The questions below are for the second short essay (the first short essay for students arriving in Spring), the Spring essay plan, and the long essay. Click here for advice on the second short essay and essay plan.
You may also devise your own questions, but please run them by me before plunging in.
You are encouraged to think ahead to your long essay when you choose the question for the second essay or essay plan. Eg. if there is a question that you would love to answer in the long essay, don't choose this question (or a question very similar to it) for your short essay.
Note for visiting students arriving in Spring: you are welcome, and are indeed encouraged, to answer the same question for the short essay and the essay plan. That way your plan will serve as a platform or skeleton for your essay.
Was natural history OR anatomy (choose one) a humanist enterprise in the sixteenth century?
What impact did voyages of discovery have on natural history in the sixteenth century?
Was William Harvey’s Anatomical Exercises a revolutionary book?
Was natural magic a science?
Is the distinction between ‘scholars’ and ‘artisans’ a useful one for historians of early modern science?
Why were so many early moderns sceptical about the suitability of mathematics for studying nature?
What does the history of early modern optics tell us about the relationship between art and science?
What was a ‘mathematician’ in early modern Europe?
What is the Yates thesis? Is it defensible? Hint: it is a thesis about the relationship between astrology and astronomy in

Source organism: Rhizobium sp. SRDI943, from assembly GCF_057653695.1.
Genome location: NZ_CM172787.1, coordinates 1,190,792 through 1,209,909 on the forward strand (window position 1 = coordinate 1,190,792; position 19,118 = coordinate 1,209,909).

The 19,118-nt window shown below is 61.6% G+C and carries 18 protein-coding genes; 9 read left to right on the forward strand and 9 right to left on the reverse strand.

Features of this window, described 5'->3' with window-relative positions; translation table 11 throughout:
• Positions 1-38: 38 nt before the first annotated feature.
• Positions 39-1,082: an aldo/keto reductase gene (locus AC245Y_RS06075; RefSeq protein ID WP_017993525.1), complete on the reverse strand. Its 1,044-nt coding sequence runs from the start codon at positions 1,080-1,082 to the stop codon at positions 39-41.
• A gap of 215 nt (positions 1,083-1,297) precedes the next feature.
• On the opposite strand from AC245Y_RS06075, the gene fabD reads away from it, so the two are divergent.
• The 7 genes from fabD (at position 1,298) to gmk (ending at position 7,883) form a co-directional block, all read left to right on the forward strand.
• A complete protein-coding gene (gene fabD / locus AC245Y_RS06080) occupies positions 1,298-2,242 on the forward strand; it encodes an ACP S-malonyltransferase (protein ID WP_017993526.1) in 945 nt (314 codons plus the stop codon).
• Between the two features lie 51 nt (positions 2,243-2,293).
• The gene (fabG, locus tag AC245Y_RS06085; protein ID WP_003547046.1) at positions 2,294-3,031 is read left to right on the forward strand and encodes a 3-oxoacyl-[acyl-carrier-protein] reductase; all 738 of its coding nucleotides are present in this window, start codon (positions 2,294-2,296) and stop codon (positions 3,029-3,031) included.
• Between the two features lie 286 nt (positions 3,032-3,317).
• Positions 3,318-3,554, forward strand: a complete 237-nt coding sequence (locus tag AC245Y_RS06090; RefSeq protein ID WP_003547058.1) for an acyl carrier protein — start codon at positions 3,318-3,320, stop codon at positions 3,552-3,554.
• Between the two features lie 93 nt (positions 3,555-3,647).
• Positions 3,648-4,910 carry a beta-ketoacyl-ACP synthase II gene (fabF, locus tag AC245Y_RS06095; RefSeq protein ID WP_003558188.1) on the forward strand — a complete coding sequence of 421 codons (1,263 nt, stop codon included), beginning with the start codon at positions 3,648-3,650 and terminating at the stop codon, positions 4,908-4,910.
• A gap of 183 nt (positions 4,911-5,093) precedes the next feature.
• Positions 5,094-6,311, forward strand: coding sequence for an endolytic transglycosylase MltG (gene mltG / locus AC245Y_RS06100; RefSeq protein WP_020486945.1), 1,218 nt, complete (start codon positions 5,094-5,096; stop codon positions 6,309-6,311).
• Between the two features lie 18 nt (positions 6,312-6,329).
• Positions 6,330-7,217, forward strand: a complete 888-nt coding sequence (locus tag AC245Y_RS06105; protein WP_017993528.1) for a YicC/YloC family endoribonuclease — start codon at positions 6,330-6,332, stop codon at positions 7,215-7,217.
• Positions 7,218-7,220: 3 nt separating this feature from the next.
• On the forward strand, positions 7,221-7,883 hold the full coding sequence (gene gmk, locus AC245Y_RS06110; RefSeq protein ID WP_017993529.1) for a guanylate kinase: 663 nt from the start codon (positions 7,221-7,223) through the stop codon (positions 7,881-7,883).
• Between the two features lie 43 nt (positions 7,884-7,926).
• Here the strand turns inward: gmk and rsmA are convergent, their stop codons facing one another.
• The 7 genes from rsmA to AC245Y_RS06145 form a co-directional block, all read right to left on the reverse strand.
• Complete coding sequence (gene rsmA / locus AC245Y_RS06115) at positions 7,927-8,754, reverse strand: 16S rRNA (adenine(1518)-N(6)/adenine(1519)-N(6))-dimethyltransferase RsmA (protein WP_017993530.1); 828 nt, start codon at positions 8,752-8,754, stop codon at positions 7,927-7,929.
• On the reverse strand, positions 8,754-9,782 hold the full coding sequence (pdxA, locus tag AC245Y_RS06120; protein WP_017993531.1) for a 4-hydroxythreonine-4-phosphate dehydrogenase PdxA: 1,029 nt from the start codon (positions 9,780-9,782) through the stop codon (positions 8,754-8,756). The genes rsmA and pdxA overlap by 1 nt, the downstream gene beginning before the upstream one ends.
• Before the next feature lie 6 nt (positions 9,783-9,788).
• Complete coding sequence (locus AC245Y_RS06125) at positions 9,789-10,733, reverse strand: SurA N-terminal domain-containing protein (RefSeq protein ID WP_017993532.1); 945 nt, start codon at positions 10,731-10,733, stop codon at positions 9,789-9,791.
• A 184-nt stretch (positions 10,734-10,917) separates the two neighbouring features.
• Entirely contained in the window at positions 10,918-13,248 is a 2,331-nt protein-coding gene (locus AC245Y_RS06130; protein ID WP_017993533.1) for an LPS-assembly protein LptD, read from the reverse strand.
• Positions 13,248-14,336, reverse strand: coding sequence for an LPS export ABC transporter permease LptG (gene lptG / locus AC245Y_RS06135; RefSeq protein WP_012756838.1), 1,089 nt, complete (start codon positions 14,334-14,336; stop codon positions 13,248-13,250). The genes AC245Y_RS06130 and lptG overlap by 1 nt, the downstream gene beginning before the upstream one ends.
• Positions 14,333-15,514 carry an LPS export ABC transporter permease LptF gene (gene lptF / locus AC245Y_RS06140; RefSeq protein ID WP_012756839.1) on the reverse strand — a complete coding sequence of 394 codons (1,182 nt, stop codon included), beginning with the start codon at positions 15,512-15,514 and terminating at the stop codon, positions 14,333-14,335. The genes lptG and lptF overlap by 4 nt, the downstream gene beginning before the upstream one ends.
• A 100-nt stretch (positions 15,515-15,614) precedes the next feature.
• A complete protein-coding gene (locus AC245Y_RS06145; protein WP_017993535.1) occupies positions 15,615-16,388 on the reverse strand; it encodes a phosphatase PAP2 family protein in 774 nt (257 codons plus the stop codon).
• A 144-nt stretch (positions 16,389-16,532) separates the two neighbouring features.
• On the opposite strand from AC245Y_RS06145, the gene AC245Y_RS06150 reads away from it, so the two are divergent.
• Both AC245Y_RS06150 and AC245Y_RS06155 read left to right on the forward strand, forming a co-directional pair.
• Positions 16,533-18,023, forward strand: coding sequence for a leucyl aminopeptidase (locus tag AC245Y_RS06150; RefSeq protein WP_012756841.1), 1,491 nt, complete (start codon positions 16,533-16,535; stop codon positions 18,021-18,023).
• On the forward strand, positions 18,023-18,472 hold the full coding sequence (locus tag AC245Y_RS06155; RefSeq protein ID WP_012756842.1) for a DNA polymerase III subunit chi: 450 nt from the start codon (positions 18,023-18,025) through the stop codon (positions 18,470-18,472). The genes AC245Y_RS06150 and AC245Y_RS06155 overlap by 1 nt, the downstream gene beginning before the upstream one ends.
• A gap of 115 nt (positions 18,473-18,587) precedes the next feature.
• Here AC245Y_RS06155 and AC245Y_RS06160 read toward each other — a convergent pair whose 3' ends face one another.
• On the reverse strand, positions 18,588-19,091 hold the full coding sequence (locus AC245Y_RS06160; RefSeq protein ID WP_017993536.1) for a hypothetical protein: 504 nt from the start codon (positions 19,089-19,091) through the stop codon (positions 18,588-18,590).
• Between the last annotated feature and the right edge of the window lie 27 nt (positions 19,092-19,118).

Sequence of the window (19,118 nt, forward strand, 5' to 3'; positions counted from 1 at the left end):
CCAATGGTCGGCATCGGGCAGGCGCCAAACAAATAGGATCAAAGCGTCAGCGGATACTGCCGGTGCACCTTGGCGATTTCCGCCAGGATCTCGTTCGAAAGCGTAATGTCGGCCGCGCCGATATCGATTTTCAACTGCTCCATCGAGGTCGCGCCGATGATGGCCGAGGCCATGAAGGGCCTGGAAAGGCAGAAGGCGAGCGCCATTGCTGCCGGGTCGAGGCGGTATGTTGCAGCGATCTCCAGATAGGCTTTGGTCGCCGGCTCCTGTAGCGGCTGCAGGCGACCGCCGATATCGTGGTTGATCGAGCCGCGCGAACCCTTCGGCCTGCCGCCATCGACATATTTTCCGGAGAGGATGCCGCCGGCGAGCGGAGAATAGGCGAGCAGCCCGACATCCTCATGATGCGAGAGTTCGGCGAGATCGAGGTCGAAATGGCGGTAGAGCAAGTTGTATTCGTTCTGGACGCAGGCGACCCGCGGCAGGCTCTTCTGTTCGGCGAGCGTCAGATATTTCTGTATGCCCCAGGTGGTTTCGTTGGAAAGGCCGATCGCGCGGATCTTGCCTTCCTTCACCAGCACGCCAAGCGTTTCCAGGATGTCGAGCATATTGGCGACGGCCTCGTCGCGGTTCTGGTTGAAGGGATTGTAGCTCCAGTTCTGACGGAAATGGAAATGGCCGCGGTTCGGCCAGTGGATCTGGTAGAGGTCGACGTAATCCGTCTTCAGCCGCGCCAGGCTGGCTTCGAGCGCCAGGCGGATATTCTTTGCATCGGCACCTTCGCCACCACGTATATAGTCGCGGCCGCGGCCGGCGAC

early modern Europe. Note: you will need to be more specific than this!
In 1600 most astronomers believed that the sun goes around the earth. By 1700 most of them believed the opposite.
Why did they change their minds?
What was ‘metaphysics’ in the seventeenth century? Did it matter to natural philosophy? Discuss with reference to at least one of the following individuals: Galileo, Kepler, Descartes, Boyle.
Was Descartes an empiricist?
Was the Royal Society of London a ‘Baconian’ institution?
Did universities promote the new science or resist it?
Early modern science was expensive. Who paid for it?
What was emblematic natural history? When did it die out, and why?
What difference did the experimental philosophy make to the study of plants, animals or minerals (choose one).
Why were civil history and natural history so closely connected in seventeenth-century England?
What difference did instruments make to the experimental philosophy? Discuss with reference to an instrument of your choice, eg. microscopes, telescopes, air pumps…
What was a 'philosophical' instrument? How were they related to 'practical' or 'mathematical' instruments?
‘The experimental philosophy was about facts, not theories.’ Discuss.
‘The experimental philosophy was about things, not words.’ Discuss.
‘In the early modern period, there was nothing special about trying to turn base metals into gold—chrysopoeia was just another branch of chymistry.’ Is this right?
What did metallic transmutation have to do with natural philosophy? Discuss with reference to at least one of the following individuals: Paracelsus, van Helmont, Boyle, Newton.
Was Galileo’s trial for heresy inevitable?
Was the experimental philosophy a ‘Protestant’ philosophy?
Was Isaac Newton a Baconian?
‘The eighteenth century was the age of Newton in science.’ Discuss.
When did science become public?
Who was the audience for science in the eighteenth century?
Why was the experimental philosophy so popular in the eighteenth century?
Was there such a thing as global science in the eighteenth century?
What was the significance of the longitude problem in early modern science?
‘The second scientific revolution was all about the creation of new disciplines.’ Discuss with reference to chemistry, biology, geology, OR physics.